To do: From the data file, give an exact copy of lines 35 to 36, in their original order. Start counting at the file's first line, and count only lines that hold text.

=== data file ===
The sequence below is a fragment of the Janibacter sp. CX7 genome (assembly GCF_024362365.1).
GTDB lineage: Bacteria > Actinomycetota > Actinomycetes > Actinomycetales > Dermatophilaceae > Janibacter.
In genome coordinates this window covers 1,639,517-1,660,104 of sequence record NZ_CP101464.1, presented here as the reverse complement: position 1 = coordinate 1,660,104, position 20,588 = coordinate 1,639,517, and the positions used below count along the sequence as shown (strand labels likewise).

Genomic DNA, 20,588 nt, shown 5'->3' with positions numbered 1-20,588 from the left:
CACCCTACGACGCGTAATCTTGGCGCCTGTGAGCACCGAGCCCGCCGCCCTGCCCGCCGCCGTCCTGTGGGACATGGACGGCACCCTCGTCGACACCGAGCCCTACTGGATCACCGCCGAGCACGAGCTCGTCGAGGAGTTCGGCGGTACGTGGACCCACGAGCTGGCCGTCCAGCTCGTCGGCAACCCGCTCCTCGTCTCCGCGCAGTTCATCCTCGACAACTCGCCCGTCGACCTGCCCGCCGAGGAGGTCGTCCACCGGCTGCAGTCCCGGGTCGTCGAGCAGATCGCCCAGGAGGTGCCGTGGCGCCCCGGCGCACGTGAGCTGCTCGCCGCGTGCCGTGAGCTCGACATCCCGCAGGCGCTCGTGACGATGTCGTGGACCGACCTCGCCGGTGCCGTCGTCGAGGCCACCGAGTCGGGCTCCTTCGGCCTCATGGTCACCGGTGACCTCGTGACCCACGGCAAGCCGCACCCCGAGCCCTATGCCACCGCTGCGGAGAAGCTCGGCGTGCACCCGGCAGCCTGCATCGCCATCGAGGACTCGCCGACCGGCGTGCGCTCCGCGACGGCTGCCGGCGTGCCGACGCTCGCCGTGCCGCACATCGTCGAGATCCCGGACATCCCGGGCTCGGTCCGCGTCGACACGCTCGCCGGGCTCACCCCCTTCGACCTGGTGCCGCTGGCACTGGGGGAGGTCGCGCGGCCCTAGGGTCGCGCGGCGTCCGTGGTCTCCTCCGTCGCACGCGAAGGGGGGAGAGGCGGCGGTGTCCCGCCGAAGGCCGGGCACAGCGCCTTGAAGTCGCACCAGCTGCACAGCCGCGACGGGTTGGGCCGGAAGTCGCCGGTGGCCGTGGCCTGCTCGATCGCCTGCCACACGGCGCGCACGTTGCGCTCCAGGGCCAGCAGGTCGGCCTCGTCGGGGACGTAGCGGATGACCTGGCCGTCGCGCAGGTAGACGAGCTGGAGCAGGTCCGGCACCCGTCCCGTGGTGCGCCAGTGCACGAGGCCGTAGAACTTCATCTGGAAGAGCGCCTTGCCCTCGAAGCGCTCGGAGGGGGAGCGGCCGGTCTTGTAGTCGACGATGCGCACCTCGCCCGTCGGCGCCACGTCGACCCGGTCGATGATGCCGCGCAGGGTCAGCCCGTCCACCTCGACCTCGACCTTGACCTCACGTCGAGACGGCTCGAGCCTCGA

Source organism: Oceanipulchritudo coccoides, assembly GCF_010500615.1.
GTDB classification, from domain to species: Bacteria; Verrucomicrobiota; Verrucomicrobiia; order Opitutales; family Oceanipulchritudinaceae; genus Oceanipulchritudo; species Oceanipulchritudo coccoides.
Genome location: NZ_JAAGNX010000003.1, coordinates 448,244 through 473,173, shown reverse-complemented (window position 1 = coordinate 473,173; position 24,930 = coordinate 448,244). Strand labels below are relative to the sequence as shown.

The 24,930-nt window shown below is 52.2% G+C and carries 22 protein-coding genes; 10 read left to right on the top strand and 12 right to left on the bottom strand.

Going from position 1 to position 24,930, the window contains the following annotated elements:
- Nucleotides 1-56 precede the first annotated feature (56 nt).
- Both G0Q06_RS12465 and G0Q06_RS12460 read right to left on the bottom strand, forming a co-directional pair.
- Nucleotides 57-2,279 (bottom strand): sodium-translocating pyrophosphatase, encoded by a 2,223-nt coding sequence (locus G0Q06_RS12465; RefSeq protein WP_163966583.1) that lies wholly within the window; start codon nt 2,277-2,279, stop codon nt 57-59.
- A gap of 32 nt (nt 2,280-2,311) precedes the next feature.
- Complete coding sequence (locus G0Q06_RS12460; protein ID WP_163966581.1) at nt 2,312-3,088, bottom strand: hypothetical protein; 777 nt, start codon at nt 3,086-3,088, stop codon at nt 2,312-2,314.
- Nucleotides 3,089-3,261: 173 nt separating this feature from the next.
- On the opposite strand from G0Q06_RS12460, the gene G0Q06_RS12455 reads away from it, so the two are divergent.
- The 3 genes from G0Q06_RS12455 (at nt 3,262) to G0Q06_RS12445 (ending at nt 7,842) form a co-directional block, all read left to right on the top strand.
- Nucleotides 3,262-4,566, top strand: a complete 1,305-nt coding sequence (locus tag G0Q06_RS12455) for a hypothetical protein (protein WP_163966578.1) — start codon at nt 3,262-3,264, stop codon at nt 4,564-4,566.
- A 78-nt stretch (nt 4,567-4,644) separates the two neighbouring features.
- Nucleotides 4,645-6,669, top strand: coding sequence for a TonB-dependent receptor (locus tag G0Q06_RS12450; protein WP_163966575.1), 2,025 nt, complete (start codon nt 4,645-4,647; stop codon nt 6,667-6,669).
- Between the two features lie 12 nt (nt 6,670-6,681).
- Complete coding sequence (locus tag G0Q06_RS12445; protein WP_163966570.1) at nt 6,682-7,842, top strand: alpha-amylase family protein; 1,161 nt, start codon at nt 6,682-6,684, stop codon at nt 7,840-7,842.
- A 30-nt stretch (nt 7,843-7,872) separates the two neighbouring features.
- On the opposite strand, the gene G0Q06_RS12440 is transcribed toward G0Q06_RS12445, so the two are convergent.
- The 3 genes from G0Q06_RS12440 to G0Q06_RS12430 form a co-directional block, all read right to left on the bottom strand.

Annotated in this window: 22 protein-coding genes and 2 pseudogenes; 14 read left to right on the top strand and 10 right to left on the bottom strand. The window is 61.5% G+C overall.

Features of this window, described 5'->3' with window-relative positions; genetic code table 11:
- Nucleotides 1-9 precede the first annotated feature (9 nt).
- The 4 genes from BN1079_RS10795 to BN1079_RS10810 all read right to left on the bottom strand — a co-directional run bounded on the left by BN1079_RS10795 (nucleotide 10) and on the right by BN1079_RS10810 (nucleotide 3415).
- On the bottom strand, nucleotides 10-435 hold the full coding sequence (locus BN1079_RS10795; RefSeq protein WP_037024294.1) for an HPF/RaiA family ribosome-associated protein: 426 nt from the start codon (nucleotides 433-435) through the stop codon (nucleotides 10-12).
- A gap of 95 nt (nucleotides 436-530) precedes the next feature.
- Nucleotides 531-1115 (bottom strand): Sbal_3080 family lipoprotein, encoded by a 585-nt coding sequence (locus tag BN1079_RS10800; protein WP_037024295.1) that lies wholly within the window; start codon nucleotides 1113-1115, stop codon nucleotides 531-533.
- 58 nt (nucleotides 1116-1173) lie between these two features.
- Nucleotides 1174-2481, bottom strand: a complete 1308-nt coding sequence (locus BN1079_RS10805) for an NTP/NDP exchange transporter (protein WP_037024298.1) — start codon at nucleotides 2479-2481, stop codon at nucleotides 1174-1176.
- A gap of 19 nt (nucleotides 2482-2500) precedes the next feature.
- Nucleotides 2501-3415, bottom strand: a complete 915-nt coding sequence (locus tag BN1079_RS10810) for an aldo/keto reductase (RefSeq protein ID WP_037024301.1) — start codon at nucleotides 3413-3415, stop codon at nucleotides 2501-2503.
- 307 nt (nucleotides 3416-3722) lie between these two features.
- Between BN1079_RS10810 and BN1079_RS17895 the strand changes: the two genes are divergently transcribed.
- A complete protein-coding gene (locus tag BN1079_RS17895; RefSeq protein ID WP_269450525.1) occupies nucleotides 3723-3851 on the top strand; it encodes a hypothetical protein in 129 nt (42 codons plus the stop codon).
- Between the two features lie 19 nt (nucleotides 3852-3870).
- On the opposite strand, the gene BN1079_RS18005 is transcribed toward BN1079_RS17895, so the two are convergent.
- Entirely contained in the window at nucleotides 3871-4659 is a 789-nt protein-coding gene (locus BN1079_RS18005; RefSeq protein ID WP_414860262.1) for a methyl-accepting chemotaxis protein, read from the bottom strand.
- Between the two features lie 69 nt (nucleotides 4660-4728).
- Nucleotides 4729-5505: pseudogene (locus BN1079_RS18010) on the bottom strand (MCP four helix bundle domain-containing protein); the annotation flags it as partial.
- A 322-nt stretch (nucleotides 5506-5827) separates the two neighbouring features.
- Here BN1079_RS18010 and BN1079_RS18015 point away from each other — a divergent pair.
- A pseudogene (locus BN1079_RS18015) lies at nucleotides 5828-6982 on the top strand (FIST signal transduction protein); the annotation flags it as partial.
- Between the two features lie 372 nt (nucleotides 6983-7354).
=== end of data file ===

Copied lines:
- Nucleotides 1174-2481, bottom strand: a complete 1308-nt coding sequence (locus BN1079_RS10805) for an NTP/NDP exchange transporter (protein WP_037024298.1) — start codon at nucleotides 2479-2481, stop codon at nucleotides 1174-1176.
- A gap of 19 nt (nucleotides 2482-2500) precedes the next feature.